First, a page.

Top 10 Best Right Handed Pitchers in Baseball History

top 10 best right handed pitchers in baseball history

Throughout baseball’s history, there have been dominant pitchers of both the right-handed and left-handed persuasions. In this post, we will focus on the right-handed pitchers. Without further ado, here are the top 10 best right-handed pitchers in baseball history.

Also See: Top 10 Best Left-handed Pitchers in Baseball History

1. Greg Maddux

Though he never possessed an overpowering fastball, Greg Maddux is arguably the most dominant pitcher ever to step foot on a Major League mound. Maddux relied on his terrific location and off-speed stuff, keeping hitters confused and off-balance. The winner of 4 Cy Young Awards over his 23-year career, he owns a career ERA of 3.16. When you consider the fact that he pitched during the height of the steroid era, this is a remarkable statistic.

2. Walter Johnson

When Johnson first came into the Major Leagues, his fastball was like nothing anyone had ever seen before. Throwing with a pronounced sidearm motion, he would throw balls by even the best of hitters, finishing with a lifetime ERA of 2.17. He is 9th all-time in strikeouts, totaling 3,508 over his 21 big league seasons. Though some give the nod to Christy Mathewson, many consider Johnson to be the best pitcher of his generation.

3. Pedro Martinez

From 1997 to 2003, Pedro Martinez was arguably the greatest pitcher in baseball history. Posting an ERA no higher than 2.89 over those 7 seasons, he was dominant despite the fact that he pitched at the height of the steroid era. Over his 18-year career, Martinez posted a remarkable 2.93 ERA to go with 3,154 strikeouts. The winner of 3 Cy Youngs, his combination of power pitching and outstanding offspeed stuff made him one of the most feared pitchers in the game.

4. Bob Feller

Nicknamed Rapid Robert for his (at the time) otherworldly fastball, Bob Feller was nearly untouchable at times. With an 18 strikeout game to his credit, he was also able to throw 3 no-hitters over the span of his career. Despite losing three full seasons due to military service, Feller finished his 18-year career with 2,581 strikeouts and a 3.25 ERA.

5. Christy Mathewson

Christy Mathewson was essentially the Greg Maddux of the dead ball era. Like Maddux, he used a bevy of offspeed pitches to fool hitters; his screwball was his specialty pitch. With 373 career wins, Mathewson is fourth on the all-time list behind Cy Young, Walter Johnson, and Grover Cleveland Alexander. While not known as a strikeout pitcher, he was able to accumulate 2,507 strikeouts over his 17-year Major League career.

6. Roger Clemens

While rumors of PED use have surrounded him, it’s difficult to keep a pitcher as dominant as Clemens off this list. Posting a remarkable 354 wins over his 24-year career, Clemens was nearly unhittable at times. The winner of 7 Cy Youngs and 1 MVP award, he finished his career with a 3.12 ERA and 4,672 strikeouts. He is third on the all-time strikeouts list.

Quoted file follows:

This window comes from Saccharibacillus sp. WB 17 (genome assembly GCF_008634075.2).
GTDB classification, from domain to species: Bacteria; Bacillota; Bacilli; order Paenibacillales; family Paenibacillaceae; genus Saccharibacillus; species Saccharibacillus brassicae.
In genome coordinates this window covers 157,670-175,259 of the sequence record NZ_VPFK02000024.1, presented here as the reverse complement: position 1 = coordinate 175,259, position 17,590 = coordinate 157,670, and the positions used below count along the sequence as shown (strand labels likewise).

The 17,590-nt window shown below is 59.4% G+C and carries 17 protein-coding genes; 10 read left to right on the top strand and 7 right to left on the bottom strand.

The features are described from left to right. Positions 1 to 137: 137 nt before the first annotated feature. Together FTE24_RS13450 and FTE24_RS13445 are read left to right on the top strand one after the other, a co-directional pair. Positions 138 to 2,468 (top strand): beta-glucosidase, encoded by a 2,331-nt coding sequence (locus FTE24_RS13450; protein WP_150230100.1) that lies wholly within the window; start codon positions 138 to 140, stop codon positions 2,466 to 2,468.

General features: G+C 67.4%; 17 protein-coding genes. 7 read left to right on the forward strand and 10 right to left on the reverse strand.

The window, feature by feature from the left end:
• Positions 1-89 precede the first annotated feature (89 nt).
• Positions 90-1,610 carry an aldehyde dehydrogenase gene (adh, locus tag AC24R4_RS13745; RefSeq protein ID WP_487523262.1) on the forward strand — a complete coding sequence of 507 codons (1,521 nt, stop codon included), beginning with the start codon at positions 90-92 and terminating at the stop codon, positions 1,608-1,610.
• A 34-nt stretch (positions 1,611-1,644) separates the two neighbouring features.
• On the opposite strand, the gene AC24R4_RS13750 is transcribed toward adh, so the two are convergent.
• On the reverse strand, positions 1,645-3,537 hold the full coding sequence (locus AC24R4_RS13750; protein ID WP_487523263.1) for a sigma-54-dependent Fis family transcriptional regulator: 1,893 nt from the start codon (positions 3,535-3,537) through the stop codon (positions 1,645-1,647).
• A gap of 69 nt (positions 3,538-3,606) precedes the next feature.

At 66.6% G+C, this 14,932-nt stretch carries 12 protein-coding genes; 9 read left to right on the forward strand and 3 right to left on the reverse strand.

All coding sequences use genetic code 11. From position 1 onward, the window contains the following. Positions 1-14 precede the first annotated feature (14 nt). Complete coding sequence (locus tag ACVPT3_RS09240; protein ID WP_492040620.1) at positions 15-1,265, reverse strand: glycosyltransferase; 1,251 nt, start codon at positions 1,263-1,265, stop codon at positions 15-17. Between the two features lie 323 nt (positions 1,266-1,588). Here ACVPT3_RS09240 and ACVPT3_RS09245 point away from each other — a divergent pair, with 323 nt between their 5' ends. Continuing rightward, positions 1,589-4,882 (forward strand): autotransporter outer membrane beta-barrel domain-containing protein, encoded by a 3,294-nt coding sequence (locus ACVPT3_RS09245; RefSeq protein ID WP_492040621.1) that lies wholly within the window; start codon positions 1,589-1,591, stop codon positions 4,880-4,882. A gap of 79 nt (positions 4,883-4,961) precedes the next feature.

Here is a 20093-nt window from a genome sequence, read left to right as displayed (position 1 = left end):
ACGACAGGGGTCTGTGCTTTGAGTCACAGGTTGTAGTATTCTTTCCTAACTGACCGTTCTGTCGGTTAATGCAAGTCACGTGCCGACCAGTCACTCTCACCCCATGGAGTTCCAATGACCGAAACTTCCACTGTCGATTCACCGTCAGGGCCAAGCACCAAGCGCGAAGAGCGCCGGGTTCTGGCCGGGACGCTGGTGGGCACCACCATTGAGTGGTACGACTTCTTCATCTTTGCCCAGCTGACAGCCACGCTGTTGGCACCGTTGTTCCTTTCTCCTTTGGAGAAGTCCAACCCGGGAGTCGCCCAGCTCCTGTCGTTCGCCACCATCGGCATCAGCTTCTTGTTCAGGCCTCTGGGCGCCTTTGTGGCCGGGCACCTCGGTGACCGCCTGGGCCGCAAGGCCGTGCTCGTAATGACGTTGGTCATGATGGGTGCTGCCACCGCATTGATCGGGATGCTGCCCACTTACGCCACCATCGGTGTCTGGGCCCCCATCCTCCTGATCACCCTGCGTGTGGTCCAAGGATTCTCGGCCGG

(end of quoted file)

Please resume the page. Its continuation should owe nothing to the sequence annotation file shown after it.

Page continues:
7. Grover Cleveland Alexander

Pitching the better half of his career in the dead ball era, Grover Cleveland Alexander posted a sub 2 ERA six seasons in a row from 1915 to 1920. Finishing with 373 wins over his 20-year Major League career, he is third on the all-time list behind Walter Johnson and Cy Young. Alexander’s talent saw a sharp decline after he returned from battle in World War I; an experience that left him shell-shocked and dependent on alcohol.

8. Bob Gibson

Few players in the history of baseball have been more intimidating than Bob Gibson. With his cold stare and violent delivery, he would blow fastballs by opposing hitters in a gust of fury not often seen in sport. His best season (arguably the greatest in baseball history), came in 1968 when he posted a 1.12 ERA to go with 22 wins and 268 strikeouts. Over the span of his 17-year career, Gibson posted a 2.91 ERA and 3,117 strikeouts.

9. Satchel Paige

Satchel Paige is one of the few Negro League greats who got the chance to play in the Major Leagues. The only problem is that it was when he was far past his prime. He did, however, post a 3.07 ERA in 138 innings pitched when he was 45 years old; an indication of his staggering talent. The tales of the tall, lanky Paige in his Negro League days are ones of absolute dominance. He is, without question, considered to be the greatest Negro League pitcher there ever was.

10. Nolan Ryan

The man with the most explosive fastball baseball’s ever seen: Nolan Ryan. Ryan used his fastball and sharp curve to win 324 games over a remarkable 27-year career. Over this time, he threw 7 no-hitters, outpacing the next closest pitcher by 3. He is the greatest strikeout pitcher in baseball history, holding both the single season and career strikeout records with 383 and 5,714 respectively.

Image Courtesy of Flickr User Bryce Edwards

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